Hundreds of people sent for it. Now she designs especially for newspapers and magazines on a mail-order only basis. On the right a "Barbara" Summer Shift designed exclusively for Daily Mirror readers. For more about this, read on .....

.. and this is one of her designs. Interested? It can be yours for 25s including the kerchief.

If you're in the market for something cool and shifty ...

If you like the idea of the headscarf to match ...

If you feel twenty-five bob isn't a fashion fortune - and it isn't ...

This is your dress, with its figure-skimming lines, softly rolling neckline and keyhole back.

It has been designed and made specially for the Daily Mirror by Barbara Hulanicki.

If you would like one, send 25s., plus 1s. 6d. for postage and packing, to Biba's Postal Boutique, 35, Oxford Street, London W.1

in pink gingham. Sizes 10,12,14





Biba: The Fashion. The Lifestyle. The Brand.

Beecroft Art Gallery & Central Museum - 28th May 2016 - 14th January 2017

Biba Official Exhibition Poster

"This exhibition explores the iconic brand from its humble beginnings as a postal clothing boutique, to its unprecedented success and expansion into the world of home wares, cosmetics, and even food. Biba and everything associated with it became a lifestyle aspiration for nearly all teenagers and young adults during the 1960s and 70s. Biba was the brainchild of Barbara Hulanicki, a fashion illustrator whose desire to create affordable fashion for all, saw the development of a business that would change the face of high street fashion, lifestyle wares and shopping forever.

Displayed across the Beecroft Art Gallery and Central Museum, this will be a joint exhibition celebrating all things Biba, highlighting the brands reach from fashion to personal health and lifestyle wares. A local and prolific collector of Biba has kindly loaned the objects in this exhibition, emphasising the importance and relevance of this brand today.

Southend Exhibition Reproductions

Some very classy repros for the Southend Exhibition but its still not the same as owning the originals!

With a completely new and unique atmosphere that appealed to all the senses, Biba was an experience that many will fondly remember. For those who are new to Biba, it will be an exciting and captivating journey through the history and character of the brand.

Enchanting and charismatic, Biba continues to make the mundane magical."

Biba and Beyond: Barbara Hulanicki 

22 September 2012 to 14 April 2013 - Brighton Museum & Art Gallery

A new major fashion exhibition at Brighton Museum & Art Gallery celebrates all things Biba and Beyond! The Biba store, the clothes, the lifestyle and the far reaching influence of this iconic brand. The exhibition also looks at the life and times of the charismatic and talented woman behind the label, Barbara Hulanicki.  It also includes her successful earlier career in fashion illustration and her later achievements in interior design and architecture.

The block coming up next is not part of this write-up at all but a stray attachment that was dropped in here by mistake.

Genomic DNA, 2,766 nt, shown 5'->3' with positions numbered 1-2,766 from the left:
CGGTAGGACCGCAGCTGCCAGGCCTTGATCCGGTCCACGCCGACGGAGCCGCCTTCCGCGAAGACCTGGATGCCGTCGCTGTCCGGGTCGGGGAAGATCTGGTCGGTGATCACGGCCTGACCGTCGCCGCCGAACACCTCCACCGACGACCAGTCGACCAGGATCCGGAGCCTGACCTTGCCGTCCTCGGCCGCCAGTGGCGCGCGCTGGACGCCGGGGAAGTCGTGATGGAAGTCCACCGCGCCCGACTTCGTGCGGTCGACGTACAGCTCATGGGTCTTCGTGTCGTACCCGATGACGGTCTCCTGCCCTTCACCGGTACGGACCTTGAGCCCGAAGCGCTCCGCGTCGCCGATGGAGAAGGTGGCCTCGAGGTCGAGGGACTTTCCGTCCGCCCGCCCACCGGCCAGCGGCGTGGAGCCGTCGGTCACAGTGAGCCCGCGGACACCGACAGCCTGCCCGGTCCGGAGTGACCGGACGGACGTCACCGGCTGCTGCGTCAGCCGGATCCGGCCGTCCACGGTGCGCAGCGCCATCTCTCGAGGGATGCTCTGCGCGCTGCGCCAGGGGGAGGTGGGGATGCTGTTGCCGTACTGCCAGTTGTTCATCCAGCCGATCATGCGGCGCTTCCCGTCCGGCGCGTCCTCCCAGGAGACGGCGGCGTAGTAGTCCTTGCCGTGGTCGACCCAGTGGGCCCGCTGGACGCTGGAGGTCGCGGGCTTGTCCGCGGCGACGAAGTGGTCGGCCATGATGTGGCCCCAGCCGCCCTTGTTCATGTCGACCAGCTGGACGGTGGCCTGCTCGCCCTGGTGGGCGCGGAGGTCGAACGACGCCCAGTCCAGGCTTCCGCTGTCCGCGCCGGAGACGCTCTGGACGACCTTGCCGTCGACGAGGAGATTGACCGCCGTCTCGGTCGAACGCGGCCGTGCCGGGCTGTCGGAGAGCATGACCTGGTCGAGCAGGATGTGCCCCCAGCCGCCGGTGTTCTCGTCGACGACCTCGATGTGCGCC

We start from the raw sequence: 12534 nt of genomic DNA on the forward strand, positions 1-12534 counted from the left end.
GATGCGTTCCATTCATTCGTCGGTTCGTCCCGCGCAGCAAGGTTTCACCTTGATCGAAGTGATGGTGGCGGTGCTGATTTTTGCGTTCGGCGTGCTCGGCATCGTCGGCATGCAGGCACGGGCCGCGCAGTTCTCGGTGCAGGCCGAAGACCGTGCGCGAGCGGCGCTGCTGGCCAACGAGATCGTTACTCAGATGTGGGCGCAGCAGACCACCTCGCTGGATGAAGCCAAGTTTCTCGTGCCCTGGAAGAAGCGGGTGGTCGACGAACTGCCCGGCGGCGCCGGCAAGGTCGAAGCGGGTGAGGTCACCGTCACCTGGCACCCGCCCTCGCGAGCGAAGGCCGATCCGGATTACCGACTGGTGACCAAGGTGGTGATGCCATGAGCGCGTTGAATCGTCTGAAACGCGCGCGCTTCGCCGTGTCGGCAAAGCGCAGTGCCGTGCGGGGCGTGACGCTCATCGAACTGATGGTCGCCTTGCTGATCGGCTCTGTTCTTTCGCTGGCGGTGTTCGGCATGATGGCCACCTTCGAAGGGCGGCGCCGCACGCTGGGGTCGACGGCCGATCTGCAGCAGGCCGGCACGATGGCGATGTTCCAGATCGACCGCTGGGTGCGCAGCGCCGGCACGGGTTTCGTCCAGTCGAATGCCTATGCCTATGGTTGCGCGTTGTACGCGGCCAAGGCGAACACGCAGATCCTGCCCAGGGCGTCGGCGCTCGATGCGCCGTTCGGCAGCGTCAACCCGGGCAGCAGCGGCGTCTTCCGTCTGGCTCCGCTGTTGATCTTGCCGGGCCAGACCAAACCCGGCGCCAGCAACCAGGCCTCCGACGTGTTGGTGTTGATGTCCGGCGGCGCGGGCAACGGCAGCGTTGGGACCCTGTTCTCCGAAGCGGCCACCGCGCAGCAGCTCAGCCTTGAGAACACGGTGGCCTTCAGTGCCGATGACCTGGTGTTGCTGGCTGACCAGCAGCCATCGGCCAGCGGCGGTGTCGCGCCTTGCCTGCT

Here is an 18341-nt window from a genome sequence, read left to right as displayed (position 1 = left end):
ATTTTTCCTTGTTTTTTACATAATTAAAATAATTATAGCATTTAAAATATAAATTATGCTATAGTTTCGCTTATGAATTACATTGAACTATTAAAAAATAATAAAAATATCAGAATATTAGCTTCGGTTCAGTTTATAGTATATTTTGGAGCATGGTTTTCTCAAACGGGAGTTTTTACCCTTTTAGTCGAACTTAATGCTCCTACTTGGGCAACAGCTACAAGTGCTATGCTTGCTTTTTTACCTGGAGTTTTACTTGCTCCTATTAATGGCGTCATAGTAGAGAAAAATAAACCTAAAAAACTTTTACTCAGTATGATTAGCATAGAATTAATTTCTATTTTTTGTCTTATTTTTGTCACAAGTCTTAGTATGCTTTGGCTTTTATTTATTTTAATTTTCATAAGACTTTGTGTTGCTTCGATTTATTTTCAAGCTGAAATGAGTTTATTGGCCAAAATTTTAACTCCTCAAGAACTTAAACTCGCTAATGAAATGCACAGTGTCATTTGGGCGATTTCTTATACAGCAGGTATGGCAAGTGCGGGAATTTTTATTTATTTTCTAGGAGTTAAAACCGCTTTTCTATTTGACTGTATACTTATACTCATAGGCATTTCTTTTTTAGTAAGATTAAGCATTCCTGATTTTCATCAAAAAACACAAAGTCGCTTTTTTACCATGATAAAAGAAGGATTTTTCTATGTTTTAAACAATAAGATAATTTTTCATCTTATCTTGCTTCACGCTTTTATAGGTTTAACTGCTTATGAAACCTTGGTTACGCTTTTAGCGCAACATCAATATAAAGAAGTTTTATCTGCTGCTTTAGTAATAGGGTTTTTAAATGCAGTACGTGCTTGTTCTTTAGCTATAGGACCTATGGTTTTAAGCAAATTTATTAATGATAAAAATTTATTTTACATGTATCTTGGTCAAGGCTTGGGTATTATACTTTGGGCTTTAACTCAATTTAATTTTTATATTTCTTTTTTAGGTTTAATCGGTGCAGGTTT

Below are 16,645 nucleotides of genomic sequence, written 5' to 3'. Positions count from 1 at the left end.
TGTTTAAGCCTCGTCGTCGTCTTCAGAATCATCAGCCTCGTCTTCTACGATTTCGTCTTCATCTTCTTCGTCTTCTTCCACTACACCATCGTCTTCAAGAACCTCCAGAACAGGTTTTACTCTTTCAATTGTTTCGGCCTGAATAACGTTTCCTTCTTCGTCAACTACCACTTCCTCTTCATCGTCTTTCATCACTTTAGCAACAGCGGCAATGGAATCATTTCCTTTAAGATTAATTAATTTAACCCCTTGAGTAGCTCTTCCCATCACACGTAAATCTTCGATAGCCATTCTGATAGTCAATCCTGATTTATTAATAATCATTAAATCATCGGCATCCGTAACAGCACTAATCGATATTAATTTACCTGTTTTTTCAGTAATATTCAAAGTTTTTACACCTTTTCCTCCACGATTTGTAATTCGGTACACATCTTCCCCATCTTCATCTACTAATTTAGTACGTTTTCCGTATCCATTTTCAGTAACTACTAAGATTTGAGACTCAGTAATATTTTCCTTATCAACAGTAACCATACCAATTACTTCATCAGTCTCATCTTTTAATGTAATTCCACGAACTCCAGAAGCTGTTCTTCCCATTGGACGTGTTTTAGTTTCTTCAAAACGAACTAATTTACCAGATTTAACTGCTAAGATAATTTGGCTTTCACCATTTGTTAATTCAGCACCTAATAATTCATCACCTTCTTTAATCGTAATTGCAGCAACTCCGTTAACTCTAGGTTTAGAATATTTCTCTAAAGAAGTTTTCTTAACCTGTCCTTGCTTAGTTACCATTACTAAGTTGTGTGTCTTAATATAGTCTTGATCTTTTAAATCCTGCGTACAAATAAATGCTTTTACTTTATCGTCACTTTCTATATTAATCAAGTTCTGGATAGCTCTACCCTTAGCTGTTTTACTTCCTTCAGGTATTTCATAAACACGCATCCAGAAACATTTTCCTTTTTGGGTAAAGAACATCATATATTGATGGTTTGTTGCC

Reproduction artwork at Southend Museum

Reproduction artwork available from Brighton Museums

After walking out of Biba in the mid-1970s following the brand’s corporate takeover, Barbara Hulanicki went on to work successfully in fashion in South America, Europe and Japan. In 2012 she is now an award winning and high profile interior designer working on major projects in the US and Caribbean. In the past few years Barbara’s career has come full circle with hugely successful affordable fashion projects in the UK for TopShop and George at Asda. Model Vicky Hodge

With its cutting edge yet affordable fashion, Barbara Hulanicki’s iconic Biba store and label transformed the High Street shopping experience in the 1960s and 70s. Young working women shopped alongside models and celebrities, including Twiggy, Cher and the Rolling Stones. Art Deco, Victorian and Hollywood glamour all combined in striking, romantic and sensual designs.

With loans from major collectors and private individuals the exhibition tells the amazing story through illustrations, film, fashion, music, photography, ephemera and the memories and reminiscences of those who shared the experience. There will also be items on display from the very successful ‘bring in your Biba’ day at Brighton Museum.  Contributors were asked to bring in their Biba items and memories from the London and Brighton stores.

Plus Brighton Museum shop undergoes a transformation to become the city’s very own temporary Biba-inspired store influenced by the label’s quirky 60s and 70s style. Find reprints of original Biba books and posters, Biba inspired jewellery, mirrors and glassware, and fabulous accessories including a special collection of hats inspired by the iconic brand.

This golden haven for Biba lovers includes items commissioned especially for the shop, and maintains the Biba ethos of providing great products at affordable prices.

Model Vicky Hodge - Copyright Ron Falloon

Brighton Exhibition

Loan Agreement Biba exhibition 2013

As you can see I was to have been involved with the Brighton Exhibition by formally lending my lovely jars - regrettably I was taken to hospital and the Museum did not follow up, but they did get a copy of 'Seamless' signed (and personalised) for me

The Laing Gallery - 1993

Biba Official Catalogue